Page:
Q: When I was a kid, everyone was required during Lent to make his “Easter Duty.” Every parishioner received a card from the parish. When we went to confession before Easter, we handed the card to the priest. By Easter he had a huge stack of cards, showing which parishioners had made their Easter Duty and who hadn’t. But nowadays, people hardly ever go to confession like they used to, and nobody ever talks about Easter Duty. Has this requirement been abolished like so many other things? –Janet
A: As has been seen so many times before in this space, canon law is grounded in theology. The most fundamental theological teaching about the sacrament of penance—that reception of the sacrament is necessary when we are conscious of having committed grave sin (c. 988.1 )—will never change, because as Catholics we believe that this sacrament was instituted for this very purpose by Christ Himself. What can change over time, however, are the disciplinary practices (what one might call “housekeeping details”) pertaining to this sacrament, like that described in Janet’s question. Let’s take a look at what the current law says about confessing one’s sins at Easter time, and compare it to church law in the past.
Most American Catholics are at home with the traditional notion that while we should go to confession throughout the year, it is particularly necessary at Christmas and Easter time. In fact, however, there is no legal requirement to receive the sacrament at these particular times. Canon 989 states merely that everyone who has reached the age of discretion is required to confess his grave sins at least once a year. On the surface, it’s a very simple, straightforward canon, but let’s unpack it to be sure we understand exactly what is required of us.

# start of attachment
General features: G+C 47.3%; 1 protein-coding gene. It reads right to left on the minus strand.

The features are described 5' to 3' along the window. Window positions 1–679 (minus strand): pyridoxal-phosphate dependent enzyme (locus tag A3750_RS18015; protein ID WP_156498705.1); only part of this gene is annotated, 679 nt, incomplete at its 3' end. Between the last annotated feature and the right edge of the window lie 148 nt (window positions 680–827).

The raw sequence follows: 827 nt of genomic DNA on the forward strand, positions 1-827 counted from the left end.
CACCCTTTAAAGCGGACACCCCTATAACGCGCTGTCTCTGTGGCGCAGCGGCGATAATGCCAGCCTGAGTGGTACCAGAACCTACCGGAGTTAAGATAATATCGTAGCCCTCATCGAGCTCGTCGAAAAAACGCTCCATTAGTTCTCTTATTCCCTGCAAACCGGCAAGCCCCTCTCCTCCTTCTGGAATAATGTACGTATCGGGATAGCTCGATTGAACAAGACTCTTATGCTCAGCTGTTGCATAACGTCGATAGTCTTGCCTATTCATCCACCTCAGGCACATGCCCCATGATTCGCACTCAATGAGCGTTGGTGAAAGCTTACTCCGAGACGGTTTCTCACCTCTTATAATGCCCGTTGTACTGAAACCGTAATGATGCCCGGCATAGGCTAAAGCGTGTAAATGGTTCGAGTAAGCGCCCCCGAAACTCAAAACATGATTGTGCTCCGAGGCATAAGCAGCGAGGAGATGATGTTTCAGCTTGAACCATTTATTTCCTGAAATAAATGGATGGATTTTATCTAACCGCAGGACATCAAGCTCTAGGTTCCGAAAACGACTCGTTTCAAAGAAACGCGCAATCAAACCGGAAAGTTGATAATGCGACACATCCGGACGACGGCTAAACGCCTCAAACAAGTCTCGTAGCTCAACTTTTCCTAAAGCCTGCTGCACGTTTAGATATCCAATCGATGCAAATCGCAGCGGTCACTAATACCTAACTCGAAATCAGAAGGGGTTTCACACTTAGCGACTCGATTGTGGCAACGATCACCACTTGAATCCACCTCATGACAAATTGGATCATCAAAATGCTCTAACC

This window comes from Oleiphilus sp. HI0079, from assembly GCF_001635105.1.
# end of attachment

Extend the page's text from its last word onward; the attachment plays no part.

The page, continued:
The mention of the “age of discretion” refers to the fact that children who are too young to have made their First Confession are of course exempt from this obligation. The implication, therefore, is that once a child has reached the age of reason and has received the sacrament of penance for the first time, this annual requirement applies.
The canon notes specifically that a Catholic is required to confess his grave (i.e., mortal) sins. Thus if he is not conscious of having committed any such sins, there is no requirement to receive the sacrament. The preceding canon does note that it is recommended that the faithful also confess their venial sins (c. 988.2 ); but a recommendation is not an obligation.
Therefore, technically speaking, a person who does not commit any mortal sins throughout his life is not required to go to confession at any time, including the Easter season. Obviously canon 989 does not contain any particularly stringent requirements, and to many Catholics may actually seem quite lax! Was the law more demanding in the past?
Not at all. As was discussed in greater detail back in the September 8, 2007 column , the current Code of Canon Law was promulgated in 1983 by Pope John Paul II, replacing the previous code of 1917. Our current canon 989 is virtually identical to the 1917 code’s canon 906. That canon, in turn, was based on the discipline decreed by the Church during the Council of Trent (1545-1563), formulated in response to protestant claims that sacramental confession of one’s sins to a priest was not of divine origin and was unnecessary. We can see that with regard to a Catholic’s obligation to confess his sins annually, nothing whatsoever has been changed for nearly 500 years!
It is important to keep in mind here that the code is mandating the absolute minimum that is acceptable for a practicing Catholic. If one adheres to the minimum requirements, he is not violating the law—but that does not necessarily mean that doing only the bare minimum is a good idea.
Nor is it a good idea to fall into the trap of thinking that it is not worthwhile to confess sins that are “just” venial. Pope John Paul, in his 1984 Apostolic Exhortation Reconciliation and Penance , noted that venial sin “must never be underestimated, as though it were automatically something that can be ignored or regarded as ‘a sin of little importance’” (17). It is well known that the late pontiff himself confessed his sins every single day—and one might reasonably assume that they were venial, rather than mortal sins!
So what was happening in Janet’s parish when she was a kid? The practice she describes, which was not unique, was one means that parish pastors sometimes used in the past to try to ensure that none of their parishioners received Holy Communion at Easter time in a state of mortal sin.